The AANEM does not support screening testing, monitoring disease intensity, or monitoring of treatment efficacy for polyneuropathy of diabetes or polyneuropathy of end stage renal disease (ESRD).  NEMG is also not recommended for any of the following:

References

Peer Reviewed Publications:

  1. Chang MH, Liu LH, Lee YC, et al. Comparison of sensitivity of transcarpal median motor conduction velocity and conventional conduction techniques in electrodiagnosis of carpal tunnel syndrome. Clin Neurophysiol. 2006; 117(5):984-991.
  2. Cho SC, Ferrante MA, Levin KH, et al. Utility of electrodiagnostic testing in evaluating patients with lumbosacral radiculopathy: an evidence-based review. Muscle Nerve. 2010; 42(2):276-282.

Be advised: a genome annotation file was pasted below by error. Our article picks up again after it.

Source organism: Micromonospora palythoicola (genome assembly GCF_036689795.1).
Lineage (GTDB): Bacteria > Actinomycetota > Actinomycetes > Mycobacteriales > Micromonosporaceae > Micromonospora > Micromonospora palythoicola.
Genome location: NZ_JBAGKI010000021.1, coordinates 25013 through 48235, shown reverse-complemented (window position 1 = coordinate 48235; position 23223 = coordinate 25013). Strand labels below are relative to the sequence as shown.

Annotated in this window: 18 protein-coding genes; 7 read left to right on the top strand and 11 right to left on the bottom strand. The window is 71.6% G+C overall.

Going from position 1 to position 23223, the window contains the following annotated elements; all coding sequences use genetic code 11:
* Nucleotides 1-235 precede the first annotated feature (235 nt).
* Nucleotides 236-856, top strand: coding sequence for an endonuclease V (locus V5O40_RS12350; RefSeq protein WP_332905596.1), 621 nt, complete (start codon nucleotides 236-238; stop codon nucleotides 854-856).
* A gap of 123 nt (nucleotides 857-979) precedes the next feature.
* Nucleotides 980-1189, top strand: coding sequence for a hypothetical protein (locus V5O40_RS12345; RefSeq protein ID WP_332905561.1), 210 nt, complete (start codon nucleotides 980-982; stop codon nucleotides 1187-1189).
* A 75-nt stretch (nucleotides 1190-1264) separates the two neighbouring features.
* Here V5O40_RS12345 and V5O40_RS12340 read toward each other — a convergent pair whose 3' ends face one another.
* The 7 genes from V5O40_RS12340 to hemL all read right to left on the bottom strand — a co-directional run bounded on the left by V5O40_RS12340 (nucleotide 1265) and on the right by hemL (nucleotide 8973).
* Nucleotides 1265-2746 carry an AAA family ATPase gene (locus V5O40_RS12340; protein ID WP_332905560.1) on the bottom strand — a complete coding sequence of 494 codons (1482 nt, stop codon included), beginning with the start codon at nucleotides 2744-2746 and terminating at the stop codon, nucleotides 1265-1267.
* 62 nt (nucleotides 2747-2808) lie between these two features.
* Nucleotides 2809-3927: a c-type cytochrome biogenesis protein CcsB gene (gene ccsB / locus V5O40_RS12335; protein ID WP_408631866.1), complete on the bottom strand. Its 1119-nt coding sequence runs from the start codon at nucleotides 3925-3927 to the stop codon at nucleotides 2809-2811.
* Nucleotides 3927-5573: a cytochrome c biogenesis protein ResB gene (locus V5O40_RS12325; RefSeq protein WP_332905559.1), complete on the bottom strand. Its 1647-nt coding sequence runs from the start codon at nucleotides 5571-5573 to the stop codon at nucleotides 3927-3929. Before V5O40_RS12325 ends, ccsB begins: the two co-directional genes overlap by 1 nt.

3. Gooch CL, Weimer LH. The electrodiagnosis of neuropathy: basic principles and common pitfalls. Neurol Clin. 2007; 25(1):1-28.
  4. Hilburn JW. General principles and use of electrodiagnostic studies in carpal and cubital tunnel syndrome. With special attention to pitfalls and interpretation. Hand Clin. 1996; 12(2):205-221.
  5. Katz JN, Simmons BP. Carpal tunnel syndrome. N Engl J Med. 2002; 346(23):1807-1812.
  6. Kaufman MA. Differential diagnosis and pitfalls in electrodiagnostic studies and special tests for diagnosing compressive neuropathies. Orthop Clin North Am. 1996; 27(2):245-252.
  7. Marciniak C, Armon C, Wilson J, Miller R. Practice parameter: utility of electrodiagnostic techniques in evaluating patients with suspected peroneal neuropathy: an evidence-based review. Muscle Nerve. 2005; 31(4):520-527.